Letters 31.10.15


Yellow cur
I AM just writing this letter to ask the person who took my lemon jacket, which had been hanging on the hook in the back seat of my car in the carpark of the shopping centre in North Lake Road Melville, if they appreciated the fact it had just been picked up from the dry cleaners and it had cost me $14.
Now, the $14 isn’t the issue, it is that I am a 90-year-old pensioner and I had been getting the jacket ready for next winter.
I know it was my fault that I never locked my car while I did my grocery shopping. But, in such a lovely suburb I just assumed everybody was as honest as me. To the person who stole the jacket, and if you read this letter, please think about the grief and sadness you have given me whenever you wear it.
M Downing
The Ed says: It’s absolutely not your fault — it’s entirely the fault of the low-life, stinking, thieving grub who reached into your car and took what did not belong to them.

No mandate for mayor
MELVILLE mayor Russell Aubrey attracted only 35 per cent of votes cast.
It could be said 65 per cent of voters voted against his return.
It can also be said that had there been one popular contestant there would be a new mayor. Instead, the first-past-the-post vote was split by having three challengers, with no opportunity for preferences to be cast.
I must say, a very fortuitous situation for the incumbent. We hope the mayor does not think his return  is a mandate to carry out unpopular projects, such as the relocation of the Melville Bowling Club and the sale of its land to developers.
Karl Kelers
Clydesdale St, Alfred Cove

Come on, Fremantle
THANKS Bob Reece  (“Rich layers to Head’s heritage,” Herald Thinking Allowed, October 17, 2015) for stating so clearly why Fremantle needs to save and restore its heritage rather than destroy it.
Many of Bob’s ex-Murdoch  history students would agree with him, however most live outside the boundaries of Fremantle so have no voting rights, so it falls back onto the residents of Fremantle and its suburbs to bring back life to Fremantle.
Modernity can live with historical sites as long as it is done carefully. One only has to travel overseas to see this, particularly in Malacca which is also a port. A very much older city, it has welded together both the old and the modern so thousands of visitors travel from all over the world to see it. High-rise buildings may bring more residents, however they will also cause wind tunnels in what is all ready termed the Windy City. And I am sure the Fremantle Doctor will not change its ways to please the Fremantle council.
Does anyone remember the water fountain which had been installed outside Fremantle Town Hall? Placing a tavern at Bathers Beach is like pulling down the town hall and erecting a McDonald’s. Come on, Fremantle brighten up your city, put flowers in tubs and hang them from buildings, put the grass back into King’s Square, have bands play there (but with music you can sing along with — folk still buy the music from the ‘40s-60s at least they can sing and dance along to these).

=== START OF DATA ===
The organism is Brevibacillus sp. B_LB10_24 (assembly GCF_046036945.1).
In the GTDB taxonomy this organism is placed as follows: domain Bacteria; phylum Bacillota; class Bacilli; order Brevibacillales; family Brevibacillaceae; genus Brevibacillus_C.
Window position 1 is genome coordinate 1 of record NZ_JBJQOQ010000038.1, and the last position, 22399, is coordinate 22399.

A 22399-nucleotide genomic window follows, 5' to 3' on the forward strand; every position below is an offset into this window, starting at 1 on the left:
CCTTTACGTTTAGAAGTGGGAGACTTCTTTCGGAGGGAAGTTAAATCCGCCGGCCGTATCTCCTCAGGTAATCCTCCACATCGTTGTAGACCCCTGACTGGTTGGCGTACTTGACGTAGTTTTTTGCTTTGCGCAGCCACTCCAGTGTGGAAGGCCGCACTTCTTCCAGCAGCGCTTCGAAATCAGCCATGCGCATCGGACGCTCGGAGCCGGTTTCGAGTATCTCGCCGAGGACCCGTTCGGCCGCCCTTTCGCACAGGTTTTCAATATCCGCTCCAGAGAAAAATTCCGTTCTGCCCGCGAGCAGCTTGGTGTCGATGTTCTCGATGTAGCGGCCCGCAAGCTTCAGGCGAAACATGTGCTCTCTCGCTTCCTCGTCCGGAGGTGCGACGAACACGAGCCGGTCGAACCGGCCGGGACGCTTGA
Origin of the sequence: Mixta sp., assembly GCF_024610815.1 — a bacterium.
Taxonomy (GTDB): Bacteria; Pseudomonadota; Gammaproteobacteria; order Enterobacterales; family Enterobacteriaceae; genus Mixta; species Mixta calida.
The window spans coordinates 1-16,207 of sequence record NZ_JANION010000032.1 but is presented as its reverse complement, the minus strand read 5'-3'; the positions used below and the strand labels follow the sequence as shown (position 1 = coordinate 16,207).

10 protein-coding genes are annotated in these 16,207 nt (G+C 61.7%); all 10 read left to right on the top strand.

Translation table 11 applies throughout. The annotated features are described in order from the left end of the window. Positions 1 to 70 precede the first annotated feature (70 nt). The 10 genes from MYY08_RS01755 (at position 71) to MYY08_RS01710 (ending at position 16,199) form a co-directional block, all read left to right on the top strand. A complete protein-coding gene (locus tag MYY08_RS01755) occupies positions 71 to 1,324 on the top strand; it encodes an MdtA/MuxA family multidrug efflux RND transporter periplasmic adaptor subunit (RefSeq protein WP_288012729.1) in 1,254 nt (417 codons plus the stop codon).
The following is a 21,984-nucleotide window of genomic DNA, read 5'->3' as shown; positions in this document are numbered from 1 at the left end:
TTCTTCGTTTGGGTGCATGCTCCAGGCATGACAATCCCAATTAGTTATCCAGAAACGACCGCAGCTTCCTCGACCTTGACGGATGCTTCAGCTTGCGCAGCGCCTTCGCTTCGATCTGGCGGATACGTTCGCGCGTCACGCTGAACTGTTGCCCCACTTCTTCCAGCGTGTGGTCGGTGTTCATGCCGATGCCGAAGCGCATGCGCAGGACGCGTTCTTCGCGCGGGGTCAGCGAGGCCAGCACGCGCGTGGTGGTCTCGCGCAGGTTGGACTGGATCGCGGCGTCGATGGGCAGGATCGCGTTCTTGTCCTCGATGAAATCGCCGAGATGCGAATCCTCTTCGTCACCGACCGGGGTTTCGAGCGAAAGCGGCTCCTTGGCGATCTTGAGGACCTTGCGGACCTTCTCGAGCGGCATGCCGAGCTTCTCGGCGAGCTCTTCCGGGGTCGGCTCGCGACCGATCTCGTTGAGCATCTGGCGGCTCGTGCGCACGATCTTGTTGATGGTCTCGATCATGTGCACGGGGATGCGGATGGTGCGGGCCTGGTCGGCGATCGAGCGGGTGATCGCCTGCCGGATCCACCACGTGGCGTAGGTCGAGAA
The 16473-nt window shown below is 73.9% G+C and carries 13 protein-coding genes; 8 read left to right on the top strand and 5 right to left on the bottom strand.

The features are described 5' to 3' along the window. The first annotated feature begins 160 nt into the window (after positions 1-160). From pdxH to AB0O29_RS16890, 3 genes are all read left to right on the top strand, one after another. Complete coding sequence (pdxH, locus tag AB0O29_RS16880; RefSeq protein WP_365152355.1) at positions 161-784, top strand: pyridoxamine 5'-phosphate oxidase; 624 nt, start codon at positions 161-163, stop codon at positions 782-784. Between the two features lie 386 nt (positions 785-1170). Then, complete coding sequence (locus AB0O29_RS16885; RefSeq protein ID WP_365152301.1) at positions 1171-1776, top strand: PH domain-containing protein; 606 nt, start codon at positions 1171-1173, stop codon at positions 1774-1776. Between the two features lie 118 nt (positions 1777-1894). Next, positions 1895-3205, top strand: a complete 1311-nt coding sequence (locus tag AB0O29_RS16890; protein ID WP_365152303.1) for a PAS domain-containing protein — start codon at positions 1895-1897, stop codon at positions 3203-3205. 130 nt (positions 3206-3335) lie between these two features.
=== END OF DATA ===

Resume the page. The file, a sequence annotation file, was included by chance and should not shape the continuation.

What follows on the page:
The Perth Zoo used to hold these concerts and they were well attended, although a bit disturbing for the animals. Route traffic round Freo, not through the main streets with their smelly fumes.
Oh, wouldn’t it be nice to bring back the old trams which you could hop on and off where ever you wanted to. Folk who live outside of Fremantle will want to bring their cars, so build multi-storey car parks on the outside of the city where it is easy to park and doesn’t cost an arm and a leg or a limited time to park.
Then they could use the clipper buses to enter the city. And have shops where you can buy something other than trendy clothes and food and drink.
Come on, Fremantle think laterally. Fremantle has such a short history, not yet 200 years old and as all things keep changing — let’s keep what little history we have.
Joan Mann
Tuart Place, Yangebup

Cockburn dog-gones it
I WOULD like to congratulate the Cockburn city council on the wonderful job it has done keeping dogs and their owners out of Manning Park.
Since the rather intimidating yellow stenciled signs on the paths warning owners to keep dogs on leads and the equally intimidating periodic appearance of the ranger, the park is almost deserted during the late afternoon dog walking time.
This is a council that I’ve been proud to live in and protested on behalf of. I have also written to the council on this matter and got one of those polite letters in return – so standard in fact I’m wondering if it’s a Microsoft template – stating it won’t change its policy.
The problem with the dog walking dispersal tactics is that people obviously go to places where they aren’t in fear of copping a $200 fine and you never see them again.
They haven’t swapped phone numbers or names or become Facebook friends so some organised protest to the council can take place. We just belong to a loose coalition of responsible dog owners who walk our dogs at a particular time. The dogs sniff and play with each other while the owners strike up conversation and enjoy the ambiance of the park with its beautiful lake and abundant wildlife.
One person writing a letter of protest is futile but I don’t know these people. They are just friendly faces in a once well-used park walking their dogs peacefully at the end of the day.
Couldn’t the council, like other councils I’ve seen, be a little creative and provide clear off-lead areas in this particular park? Melbourne manages this well, and closer to home Piney Lakes has excellent signs graphically displaying where you may walk your dogs off-lead. Responsible dog owners coming out at the end of the day (or early morning) to walk their dogs would like to feel part of the community that uses this park without furtively letting their dogs off-lead and being constantly vigilant to the presence of a ranger. Rangers, instead of being a punitive presence could be there to ensure the safety of wildlife, which we are led to believe is under threat from dogs.